By Martie Thompson

Mandarin Museum & Historical Society welcomed nearly 1,000 visitors to Walter Jones Historical Park and Mandarin Museum on Saturday, Aug. 5 in celebration of the museum’s grand reopening. A highlight of the day was a ribbon cutting ceremony with local dignitaries.

“The day marked the culmination of a years-long expansion and renovation project that added a new gallery space, an expanded archives room, new permanent exhibits, and a remodeled museum shop,” Mandarin Museum Executive Director Brittany Cohill said. “The project was made possible through the generosity of many in the Mandarin and Jacksonville community including Don Bowden, Mandarin’s own ‘Frog Man,’ and grants from the Florida Department of State Division of Arts & Culture and the Cultural Council of Greater Jacksonville.”

Mandarin Museum is now open to the public every Wednesday through Saturday, 10 a.m. to 4 p.m. Admission is free, with donations supporting the museum’s operations and programming. Visitors will enjoy new exhibits including Always the River, The Untold Story of Black Mandarin and Mandarin through the Years. The museum’s Stowe Gallery will feature a rotating selection of exhibits; currently “Old Mandarin: Artists and Landscapes” is on display in the gallery which is home to “Harriet’s Corner,” containing a chair from Stowe’s home and an original Stowe painting. 

Perhaps the biggest change is the Maple Leaf shipwreck exhibit. Housed in a newly constructed addition to the museum, the Maple Leaf now has a permanent and special place to display artifacts from the wreck and a video of the divers who discovered it. A brand new artifact, on loan from the State of Florida, is a piece of the bow of the Maple Leaf, which is displayed on top of an original map by local artist Julie Fetzer.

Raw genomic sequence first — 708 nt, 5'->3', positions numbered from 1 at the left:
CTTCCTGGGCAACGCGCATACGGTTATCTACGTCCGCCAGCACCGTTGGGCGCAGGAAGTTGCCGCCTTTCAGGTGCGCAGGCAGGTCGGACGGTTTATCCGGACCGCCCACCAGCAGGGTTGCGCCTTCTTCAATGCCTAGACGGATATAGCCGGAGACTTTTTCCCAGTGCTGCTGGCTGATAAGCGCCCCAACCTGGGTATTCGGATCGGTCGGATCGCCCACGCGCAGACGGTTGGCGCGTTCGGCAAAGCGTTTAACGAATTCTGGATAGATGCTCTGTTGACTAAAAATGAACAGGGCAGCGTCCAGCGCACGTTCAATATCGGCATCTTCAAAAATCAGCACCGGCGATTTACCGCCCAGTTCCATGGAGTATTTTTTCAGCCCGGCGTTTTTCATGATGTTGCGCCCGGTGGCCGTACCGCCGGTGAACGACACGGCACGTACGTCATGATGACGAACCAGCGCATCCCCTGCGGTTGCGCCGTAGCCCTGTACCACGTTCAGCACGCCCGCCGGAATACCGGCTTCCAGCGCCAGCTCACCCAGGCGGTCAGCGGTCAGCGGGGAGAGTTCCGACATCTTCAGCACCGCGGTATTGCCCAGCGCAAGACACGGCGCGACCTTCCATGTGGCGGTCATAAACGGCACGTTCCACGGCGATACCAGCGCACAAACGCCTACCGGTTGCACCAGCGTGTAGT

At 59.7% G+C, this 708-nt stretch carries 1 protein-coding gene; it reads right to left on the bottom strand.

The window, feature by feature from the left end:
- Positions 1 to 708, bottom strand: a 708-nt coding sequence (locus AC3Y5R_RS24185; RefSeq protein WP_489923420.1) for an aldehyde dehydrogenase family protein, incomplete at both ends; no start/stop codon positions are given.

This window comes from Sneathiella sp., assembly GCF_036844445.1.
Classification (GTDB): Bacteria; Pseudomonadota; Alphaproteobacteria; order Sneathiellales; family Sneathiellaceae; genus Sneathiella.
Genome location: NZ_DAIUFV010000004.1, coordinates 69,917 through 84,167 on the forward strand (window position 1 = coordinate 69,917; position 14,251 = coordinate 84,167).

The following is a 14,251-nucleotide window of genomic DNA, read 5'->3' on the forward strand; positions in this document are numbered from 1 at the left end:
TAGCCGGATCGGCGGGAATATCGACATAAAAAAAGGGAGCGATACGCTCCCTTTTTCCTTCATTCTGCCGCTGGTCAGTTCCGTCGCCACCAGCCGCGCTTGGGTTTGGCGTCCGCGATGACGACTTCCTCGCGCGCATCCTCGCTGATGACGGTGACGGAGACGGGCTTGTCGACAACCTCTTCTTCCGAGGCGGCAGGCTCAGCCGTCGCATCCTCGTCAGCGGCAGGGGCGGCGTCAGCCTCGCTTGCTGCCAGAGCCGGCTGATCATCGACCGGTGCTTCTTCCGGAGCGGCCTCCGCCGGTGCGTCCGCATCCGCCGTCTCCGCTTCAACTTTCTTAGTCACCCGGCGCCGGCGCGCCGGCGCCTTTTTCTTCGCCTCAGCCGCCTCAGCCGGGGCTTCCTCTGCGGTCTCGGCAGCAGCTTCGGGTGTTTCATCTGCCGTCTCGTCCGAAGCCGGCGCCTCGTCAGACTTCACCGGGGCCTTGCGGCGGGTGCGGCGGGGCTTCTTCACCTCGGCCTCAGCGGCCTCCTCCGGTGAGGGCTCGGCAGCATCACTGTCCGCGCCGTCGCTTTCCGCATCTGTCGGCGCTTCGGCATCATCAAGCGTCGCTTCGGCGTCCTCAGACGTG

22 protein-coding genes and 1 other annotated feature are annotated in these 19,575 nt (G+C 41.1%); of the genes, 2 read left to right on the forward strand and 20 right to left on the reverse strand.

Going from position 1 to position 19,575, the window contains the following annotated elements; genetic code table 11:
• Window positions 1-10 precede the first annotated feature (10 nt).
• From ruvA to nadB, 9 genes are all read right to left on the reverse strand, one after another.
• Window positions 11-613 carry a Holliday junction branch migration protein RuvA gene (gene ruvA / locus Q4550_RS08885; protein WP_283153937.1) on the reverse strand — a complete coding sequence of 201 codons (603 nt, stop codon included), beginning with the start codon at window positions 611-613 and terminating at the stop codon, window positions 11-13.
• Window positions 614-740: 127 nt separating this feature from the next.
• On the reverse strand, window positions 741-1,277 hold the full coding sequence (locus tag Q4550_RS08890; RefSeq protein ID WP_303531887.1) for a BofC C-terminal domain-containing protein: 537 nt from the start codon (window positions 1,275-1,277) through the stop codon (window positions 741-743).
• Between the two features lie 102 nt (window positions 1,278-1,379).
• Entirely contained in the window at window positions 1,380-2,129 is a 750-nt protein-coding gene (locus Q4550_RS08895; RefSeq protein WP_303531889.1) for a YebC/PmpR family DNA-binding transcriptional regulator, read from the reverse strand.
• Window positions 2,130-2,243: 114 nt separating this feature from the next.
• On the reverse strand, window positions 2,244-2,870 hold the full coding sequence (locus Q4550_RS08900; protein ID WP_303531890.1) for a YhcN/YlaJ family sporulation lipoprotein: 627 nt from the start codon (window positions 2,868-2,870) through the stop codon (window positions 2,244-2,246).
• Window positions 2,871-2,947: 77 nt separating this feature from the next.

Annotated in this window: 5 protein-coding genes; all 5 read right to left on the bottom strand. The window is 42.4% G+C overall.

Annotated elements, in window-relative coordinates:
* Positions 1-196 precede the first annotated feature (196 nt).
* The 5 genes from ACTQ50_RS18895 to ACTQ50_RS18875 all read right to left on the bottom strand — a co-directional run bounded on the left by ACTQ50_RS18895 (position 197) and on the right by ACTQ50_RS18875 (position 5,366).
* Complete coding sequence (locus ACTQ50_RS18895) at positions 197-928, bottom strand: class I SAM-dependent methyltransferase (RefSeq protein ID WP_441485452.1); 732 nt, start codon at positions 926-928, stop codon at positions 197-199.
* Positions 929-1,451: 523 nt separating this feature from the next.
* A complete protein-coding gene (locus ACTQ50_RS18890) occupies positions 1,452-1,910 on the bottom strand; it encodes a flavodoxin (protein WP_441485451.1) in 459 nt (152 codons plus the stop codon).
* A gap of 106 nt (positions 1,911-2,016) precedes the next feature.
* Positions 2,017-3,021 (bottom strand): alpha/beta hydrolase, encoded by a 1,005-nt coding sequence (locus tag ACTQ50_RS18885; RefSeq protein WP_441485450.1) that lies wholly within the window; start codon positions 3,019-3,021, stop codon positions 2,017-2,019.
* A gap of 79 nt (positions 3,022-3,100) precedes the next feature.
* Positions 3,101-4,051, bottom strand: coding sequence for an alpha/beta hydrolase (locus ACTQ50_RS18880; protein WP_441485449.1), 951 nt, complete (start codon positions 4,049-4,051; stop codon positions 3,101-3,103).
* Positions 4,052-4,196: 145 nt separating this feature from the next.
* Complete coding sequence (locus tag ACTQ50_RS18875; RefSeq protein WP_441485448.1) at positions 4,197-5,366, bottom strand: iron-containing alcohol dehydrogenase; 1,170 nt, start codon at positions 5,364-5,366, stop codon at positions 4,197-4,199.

Guided walking tours of the buildings on the campus, including the 1875 Webb/Jones farmhouse, 1876 Barn, 1898 St. Joseph’s Mission Schoolhouse for African-American Children, and Losco Winery log cabin are available during operating hours for a suggested $7 donation per person. Children ages two and under are free. No registration is required.

Field trips and group tours are available. Visit for more information.

Photo courtesy Olis Garber
Mandarin Museum ribbon cutting with David and Yvonne Monroe (Black History Exhibit Committee), Annie Landry (representative for the descendants of Harriet Beecher Stowe), Daryl Joseph (Director of Parks, Recreation, and Community Services), Don Bowden (Frog Man), Patrick Plumlee (Mandarin Museum board president), Brittany Cohill (Mandarin Museum executive director), Sandy Arpen (Mandarin Museum board vice-president), Michael Boylan (City Councilman, District 6). 

  • Support community journalism! Subscribe to the Mandarin Newsline today!